Mature organizations, often those that have been on the long, painful and ultimately fruitless journey of trying to implement supplier management in their P2P suite, have realized that in businesses with any complexity – indeed any with more than around $1B in revenue – P2P suites should focus on what they are best at. Supplier management should be treated as a separate (albeit tightly integrated) discipline.
Why should supplier management be independent from P2P?
Here are two reasons and three consequences that we’ve seen time and time again.
Procure-to-pay suites are not intended for the wide variety in the supplier base
While it is a common denominator that suppliers sell your organization goods or services, that is where the commonality ends. This is an issue for P2P suites as they must be designed to handle the immense range in the supplier base.
Large multinationals have indirect suppliers (usually managed through P2P), direct suppliers (often managed through ERP and supply chain applications), suppliers that are global strategic partners, and others that are occasional low-value purchases – not to mention local, state and national government departments.
They have complex relationships with suppliers where any given company might be supplying multiple separate business units in the buying organization, selling different products, at different prices, with varying levels of service, payment terms and compliance and risk requirements, and so on.
Some of the information relating to that supplier will be common – company name, HQ address, etc. – but some of it will be specific to the buying unit. This has significant implications for who can add or modify data related to the supplier.
Any ProcureTech leader who has encountered these issues in the real world will shudder at shoe-horning this complexity into a P2P system designed to manage purchase transactions.
Integration with the company’s ERP is essential
If you are to enjoy the benefits of automated supplier onboarding and supplier management, integration with the company’s ERP is essential.
Unfortunately, it is highly problematic for the P2P suite.
For supplier data used in transactions, the P2P is subservient to the ERP vendor master – as you might expect, given that the ERP controls the payment to the supplier. But as soon as you have a second ERP instance, even if it’s from the same vendor (and it so often isn’t), your P2P will have a second vendor master.
This results in duplicated supplier data, leading to inaccurate or incomplete analytics and inefficiencies for the business user and procurement team.
Using a separate, specialist supplier management platform, which is designed to integrate with both ERP and P2P systems, resolves these conflicts and allows you to be the owner of the master record for each supplier, therefore solving this problem.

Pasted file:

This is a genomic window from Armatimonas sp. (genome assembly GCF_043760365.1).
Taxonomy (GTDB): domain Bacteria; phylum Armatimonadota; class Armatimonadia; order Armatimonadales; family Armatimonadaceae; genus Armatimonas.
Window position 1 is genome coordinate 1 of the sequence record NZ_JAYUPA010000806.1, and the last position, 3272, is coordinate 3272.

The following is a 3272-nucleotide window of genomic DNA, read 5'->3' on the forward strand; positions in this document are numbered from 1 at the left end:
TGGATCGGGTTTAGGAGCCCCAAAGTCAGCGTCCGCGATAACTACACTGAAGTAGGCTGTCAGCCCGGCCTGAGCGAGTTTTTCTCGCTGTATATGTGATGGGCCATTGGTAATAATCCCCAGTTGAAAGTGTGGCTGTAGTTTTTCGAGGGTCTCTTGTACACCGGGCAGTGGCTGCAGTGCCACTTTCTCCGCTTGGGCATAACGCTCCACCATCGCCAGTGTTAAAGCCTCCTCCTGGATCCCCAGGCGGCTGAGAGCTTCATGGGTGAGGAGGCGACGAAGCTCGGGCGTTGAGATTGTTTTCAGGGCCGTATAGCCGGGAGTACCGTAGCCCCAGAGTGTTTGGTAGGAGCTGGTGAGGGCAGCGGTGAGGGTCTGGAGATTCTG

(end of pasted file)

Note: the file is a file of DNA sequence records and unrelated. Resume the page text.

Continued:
Why does this matter?
The business likely embarked on a supplier management program to automate (as much as possible) the supplier onboarding process for 100% of its suppliers to remove the needless inefficiencies of the manual process your business customers, buyers and suppliers go through.
It’s also often the case that the business wanted greater control of risk in the supplier base – whether that includes financial, fraud, compliance, or supply risk – hence the need for 100% supplier inclusion.
And it is also often to provide deep insights into spend, risk, efficiency, and supplier performance to make critical business decisions.
As detailed below, attempting to achieve one or more of these goals with a P2P suite often results in numerous challenges.
Significant project delays, sometimes endless
The P2P suite vendors, no different from many enterprise software categories, are quick to promise what is possible, usually in good faith, but are more reluctant to acknowledge when a given use case that they haven’t dealt with before can’t be supported.
Consequently, if you’re trying to include 100% of suppliers – and you have to – then there will always be use cases that the vendor has not thought of, which means the system must be designed to extend the data model and workflow to accommodate every possible variation, and P2P suites just aren’t built for this task.
Additional & unforeseen costs
With delay comes cost. Rather than cutting losses, customers try to work with the vendor and/or their (expensive) implementation partner to figure out workarounds. This inevitably means the project hours rack up, systems due to be replaced must be extended, and anticipated cost savings or other financial benefits get delayed.
Parts of the process remain manual
And thirdly, with compromise almost always comes an acceptance that parts of the process must continue as manual steps. Validation rules for a subset of suppliers will have to be handled offline; performance management assessment will happen in Excel using an export, which will have to be de-duped first, and so on and so forth.
The importance of the P2P suite in a modern buying organization inside a large, complex business is undeniable, but experience in recent years has shown that a system designed to manage spend, invoicing and transactions – while superficially similar to a true supplier management platform – really shouldn’t be forced so far out of its comfort zone. It’s not a mistake that many procurement leaders make twice.
Article updated September 2023